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Conversation between Joseriberto Perez and Olivia Ramos.

 

People/Trees/Here

Performance, Kennedy Park

July 11, 2014

 

RAMOS:‬‬ the performance had a lot of engaging qualities, opening with three women (Jenna Balfe, Katie Stirman, and Ewa Josefsson) that moved within the mangroves as extensions of them

 

‪PEREZ: it was, from activating the space/environment to moving through the crowd of viewers

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while dancing, verbally expressing their relationships to nature and then physically integrating and awakening dormant dancers‬‬ in the audience

 

‪I liked the fact that as viewers we had to get as close as possible to the environment to experience the performance

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‪right, we were adjacent to the mangroves, almost in them

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we almost had to traverse into the same space with them‬‬

 

and then become part of it when they danced within the audience‬‬

I almost felt like joining them, it seemed so natural and organic

 

People/Trees/Here

Performance, Kennedy Park

July 11, 2014

 

The talking, even though it was directed towards the viewer, was something adjacent to a tree falling in a forest,

 

we were hearing their thoughts but it was more like experiencing personal revelations the performers were having

 

‪it was casual, while they moved about the roots of the mangroves‬‬ and it was personal

 

personal but maybe universal

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‪their relationship to nature, erotic, destructive, angry, accepting

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Ewa's monologue especially, how she fought nature and gave up, not because she wanted to but because she was exhausted and realized she could never beat nature

 

‪they represented the energy of nature in its many forms even till the end when they dispersed and disappeared‬‬, its fleetingness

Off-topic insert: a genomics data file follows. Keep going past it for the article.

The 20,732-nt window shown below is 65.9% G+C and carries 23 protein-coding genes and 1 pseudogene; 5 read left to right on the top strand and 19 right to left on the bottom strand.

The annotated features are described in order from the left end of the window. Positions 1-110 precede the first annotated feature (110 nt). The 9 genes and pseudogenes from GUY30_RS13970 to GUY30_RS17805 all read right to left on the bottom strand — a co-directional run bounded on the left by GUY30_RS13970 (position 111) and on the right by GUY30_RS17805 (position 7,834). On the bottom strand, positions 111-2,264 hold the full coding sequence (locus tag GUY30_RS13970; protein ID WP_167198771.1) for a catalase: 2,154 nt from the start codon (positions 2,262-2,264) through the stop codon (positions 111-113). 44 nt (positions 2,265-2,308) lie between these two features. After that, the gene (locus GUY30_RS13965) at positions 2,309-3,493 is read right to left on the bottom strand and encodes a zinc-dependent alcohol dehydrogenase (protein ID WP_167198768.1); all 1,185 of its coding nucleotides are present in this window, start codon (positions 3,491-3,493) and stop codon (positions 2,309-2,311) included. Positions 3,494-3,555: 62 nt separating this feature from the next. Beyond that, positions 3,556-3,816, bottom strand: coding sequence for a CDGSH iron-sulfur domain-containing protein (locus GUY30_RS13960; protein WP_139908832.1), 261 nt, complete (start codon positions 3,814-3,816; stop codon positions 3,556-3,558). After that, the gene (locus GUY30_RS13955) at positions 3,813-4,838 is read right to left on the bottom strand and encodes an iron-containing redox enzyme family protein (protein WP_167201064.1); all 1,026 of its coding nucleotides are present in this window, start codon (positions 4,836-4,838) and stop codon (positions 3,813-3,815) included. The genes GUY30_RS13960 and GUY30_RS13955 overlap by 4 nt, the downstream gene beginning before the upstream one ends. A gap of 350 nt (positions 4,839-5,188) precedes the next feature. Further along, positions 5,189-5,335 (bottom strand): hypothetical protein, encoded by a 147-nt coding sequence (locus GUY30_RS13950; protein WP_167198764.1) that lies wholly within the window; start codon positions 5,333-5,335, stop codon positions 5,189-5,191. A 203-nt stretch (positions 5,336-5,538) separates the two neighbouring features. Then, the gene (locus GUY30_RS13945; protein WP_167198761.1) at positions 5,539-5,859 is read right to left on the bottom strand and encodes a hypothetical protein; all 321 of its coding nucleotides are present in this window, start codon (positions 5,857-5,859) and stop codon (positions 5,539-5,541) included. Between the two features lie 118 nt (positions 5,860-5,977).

yes, Ewa's was a bit more striking, or like she said it represented a war within

 

‪yes and I identify with that war, how much we distort nature and how often we are only hurting ourselves‬‬

 

because not only do we depend on nature but we are extensions of it

 

‪Jenna paralleled her childhood friendship with finding that escape in nature

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Jenna's monologue was intimate and innocent, the way it made her feel "down there" she said, the audience giggled but definitely related

 

‪the three women expressed ways in which they each broke away form nature

 

Katie's part was not spoken yet invoked a lot of emotion

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she broke the piece of wood and pieces flew into the audience, then hugged the tree right after, a push and pull of emotions, a spiteful dependency on nature

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‪in the end they became part of nature, came from it and went back to it all while changing evolving and affecting those surroundings, converting the audience and evaporating like the wind‬‬

 

the music made the performance cinematographic‬‬ not sure if it was the context or the actual sounds but there was a subtle Pink Floyd air

 

‪yeah i think the music set the tone and made the performance, in a way it was like the soundtrack that is their nature

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the music gave the performance a sense of suspense and urgency yet non-invasive

 

the dancers in the audience (Mauricio Abascal, Ganesha Michael Shapiro, and Cristalle Caceres), were unexpected, an exciting moment, having to move out of the way of melting bodies, human mangroves, continuing their way into the park. A force of nature literally sweeping the audience

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the dispersal you mentioned, at the end of the performance‬‬, was as if they were, through dancing, experience something forbidden, like children who get in trouble and run off with their pleasures

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yeah I kinda see the performers and the mangrove representing nature as a fleeting thing

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‪i see it more like nature has inherent sexuality‬‬, and so do we, but somehow, as we moves away from nature it is restricted, or confined to human infrastructure

 

‪what you are labeling as sexual is energy, maybe erotic is better, but i think its more an uncontrollable ever growing energy that ‪moves wild and with little or no discretion

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only the dispersal moment gave that forbidden gesture. As I understand it, contact improvisation is very discretely sexual, it is does not perverse our sexual energy, it innocently brings it to light, accepts it, uses it for growth and communication

 

‪thats funny i joked around about it being similar to the way the young kids who hang out at the park doing "illegal things" disperse when the cops come. I think it speaks more to the ephemerality of life and nature and experiences

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it was reminiscent of hanging out in the park during my high school years‬‬

 

‪i don't think contact improve just because it incorporates body movement and seems sexual is that easily explained